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Pipeline Protesters Could Face Up To 20 Years In Prison Under New Trump Proposal

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Photo Credit: Common Dreams

Jake Johnson, Common Dreams

Building on efforts by multiple states to crack down on those fighting the construction of climate-destroying fossil fuel infrastructure, the Trump administration unveiled a proposal on Monday that would criminalize pipeline protests at the federal level and hit demonstrators with up to 20 years in prison.

“Rather than focusing on shielding corporate polluters from public protest, the administration should be working to ensure that communities are protected from dirty, dangerous fossil fuel projects.” —Kelly Martin, Sierra Club

The new proposal, released by Transportation Department’s Pipeline and Hazardous Materials Safety Administration, was immediately denounced by environmentalists as a serious threat to the First Amendment.

This dangerous proposal threatens to undermine Americans’ right to peaceful assembly and free speech,” Kelly Martin, director of the Sierra Club’s Beyond Dirty Fossil Fuels campaign, said in a statement. “It is a blatant attempt to intimidate those who would exercise their First Amendment rights to speak out against pipeline projects that put our clean water, communities, and climate at risk.”

Rather than focusing on shielding corporate polluters from public protest,” Martin said, “the administration should be working to ensure that communities are protected from dirty, dangerous fossil fuel projects.”

As Politico reported Monday, the Transportation Department’s proposal would “treat some pipeline protests as a federal crime, mirroring state legislative efforts that have spread in the wake of high-profile demonstrations around the country.”

The Trump administration, according to Politico, is “calling for Congress to expand a law that threatens fines and up to 20 years’ prison time for ‘damaging or destroying’ pipelines currently in operation. The expanded version would add ‘vandalism, tampering with, or impeding, disrupting, or inhibiting the operation of’ either existing pipelines or those ‘under construction.’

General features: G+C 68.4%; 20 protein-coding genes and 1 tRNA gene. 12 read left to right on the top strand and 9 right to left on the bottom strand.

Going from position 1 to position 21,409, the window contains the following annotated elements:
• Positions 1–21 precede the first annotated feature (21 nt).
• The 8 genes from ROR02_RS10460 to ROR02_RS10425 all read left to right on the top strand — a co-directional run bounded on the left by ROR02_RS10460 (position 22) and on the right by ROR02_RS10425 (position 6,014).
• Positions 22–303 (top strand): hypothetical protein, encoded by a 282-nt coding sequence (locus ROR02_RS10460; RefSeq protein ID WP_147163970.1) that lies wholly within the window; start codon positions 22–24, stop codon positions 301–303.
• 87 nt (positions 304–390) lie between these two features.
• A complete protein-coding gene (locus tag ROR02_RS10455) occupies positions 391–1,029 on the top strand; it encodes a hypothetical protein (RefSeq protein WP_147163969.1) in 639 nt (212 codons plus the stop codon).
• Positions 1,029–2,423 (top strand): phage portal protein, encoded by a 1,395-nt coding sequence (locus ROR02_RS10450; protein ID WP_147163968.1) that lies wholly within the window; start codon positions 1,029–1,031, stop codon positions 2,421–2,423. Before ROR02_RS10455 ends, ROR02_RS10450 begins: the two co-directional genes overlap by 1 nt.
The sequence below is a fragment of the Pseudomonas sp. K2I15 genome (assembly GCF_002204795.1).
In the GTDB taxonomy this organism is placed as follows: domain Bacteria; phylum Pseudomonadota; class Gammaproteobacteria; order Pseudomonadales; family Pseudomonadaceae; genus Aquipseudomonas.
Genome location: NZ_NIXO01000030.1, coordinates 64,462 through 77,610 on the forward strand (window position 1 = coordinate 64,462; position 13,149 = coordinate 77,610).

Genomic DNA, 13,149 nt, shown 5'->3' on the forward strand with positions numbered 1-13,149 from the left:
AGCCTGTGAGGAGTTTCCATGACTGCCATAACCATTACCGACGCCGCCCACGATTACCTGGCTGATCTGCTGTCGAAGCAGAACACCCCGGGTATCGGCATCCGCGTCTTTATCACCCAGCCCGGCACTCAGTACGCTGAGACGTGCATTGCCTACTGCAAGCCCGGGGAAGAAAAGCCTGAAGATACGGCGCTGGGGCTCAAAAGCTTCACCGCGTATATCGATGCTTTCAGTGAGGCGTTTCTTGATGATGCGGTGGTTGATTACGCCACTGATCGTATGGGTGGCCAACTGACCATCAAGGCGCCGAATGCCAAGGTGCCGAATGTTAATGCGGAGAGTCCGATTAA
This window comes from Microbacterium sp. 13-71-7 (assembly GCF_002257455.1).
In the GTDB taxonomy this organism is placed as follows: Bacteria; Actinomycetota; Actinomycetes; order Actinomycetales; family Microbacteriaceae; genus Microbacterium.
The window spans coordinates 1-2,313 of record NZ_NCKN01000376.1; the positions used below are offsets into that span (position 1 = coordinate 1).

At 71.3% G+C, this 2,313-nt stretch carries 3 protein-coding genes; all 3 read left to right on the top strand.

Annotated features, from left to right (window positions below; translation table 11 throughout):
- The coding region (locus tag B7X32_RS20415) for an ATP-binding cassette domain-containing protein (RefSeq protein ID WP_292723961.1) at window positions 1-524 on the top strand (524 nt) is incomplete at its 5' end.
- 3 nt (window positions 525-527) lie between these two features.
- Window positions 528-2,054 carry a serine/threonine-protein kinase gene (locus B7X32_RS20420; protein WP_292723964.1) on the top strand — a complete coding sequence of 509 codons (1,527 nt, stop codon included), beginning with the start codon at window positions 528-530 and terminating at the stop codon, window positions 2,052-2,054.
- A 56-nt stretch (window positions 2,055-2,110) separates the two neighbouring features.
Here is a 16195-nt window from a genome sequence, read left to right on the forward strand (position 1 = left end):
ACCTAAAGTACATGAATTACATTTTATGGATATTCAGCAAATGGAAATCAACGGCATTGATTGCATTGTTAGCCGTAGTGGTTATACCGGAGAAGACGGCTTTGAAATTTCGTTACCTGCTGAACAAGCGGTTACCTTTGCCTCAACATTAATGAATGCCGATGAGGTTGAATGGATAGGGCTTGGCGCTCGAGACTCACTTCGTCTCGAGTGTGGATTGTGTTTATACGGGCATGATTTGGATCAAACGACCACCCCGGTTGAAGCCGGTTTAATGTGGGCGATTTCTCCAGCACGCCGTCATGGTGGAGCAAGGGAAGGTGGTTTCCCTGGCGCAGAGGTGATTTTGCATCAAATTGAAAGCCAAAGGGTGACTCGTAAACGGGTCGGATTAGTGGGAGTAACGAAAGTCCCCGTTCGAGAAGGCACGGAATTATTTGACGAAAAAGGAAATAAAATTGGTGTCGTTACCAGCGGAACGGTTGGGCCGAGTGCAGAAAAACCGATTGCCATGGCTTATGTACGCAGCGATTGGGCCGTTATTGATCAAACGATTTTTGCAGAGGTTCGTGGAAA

Elly Page, attorney for International Center for Not-For-Profit Law—an organization that has tracked anti-protest efforts by individual states—told Politico that the Trump administration’s “proposed penalty is far and away more extreme than what we’ve seen at the state level.”

When you combine provisions that vague to penalties that extreme,” Page said, “that creates uncertainty about what is and isn’t legal.”

House Democrats signalled that they would oppose the measure, which comes just two weeks after the Texas state Senate passed a bill that would hit pipeline protesters with up to 10 years in prison.

A spokesperson for House Energy and Commerce chairman Frank Pallone (D-N.J.) told Politico that the congressman “has no intention of allowing a pipeline safety bill to be used as a vehicle for stifling legitimate dissent and protest.”

On Twitter, the Natural Resources Defence Council (NRDC) warned that as “we grapple with the mounting climate catastrophe, the fossil fuel industry is holding nothing back in its attempt to silence its critics and those who assemble to protest their destruction of our shared climate.”

“We’re not giving in to the dirty fossil fuel industry’s bullying ways,” said NRDC.

This article (Pipeline Protesters Could Face up to 20 Years in Prison Under New Trump Proposal) was originally published at Common Dreams and is re-posted here under creative commons.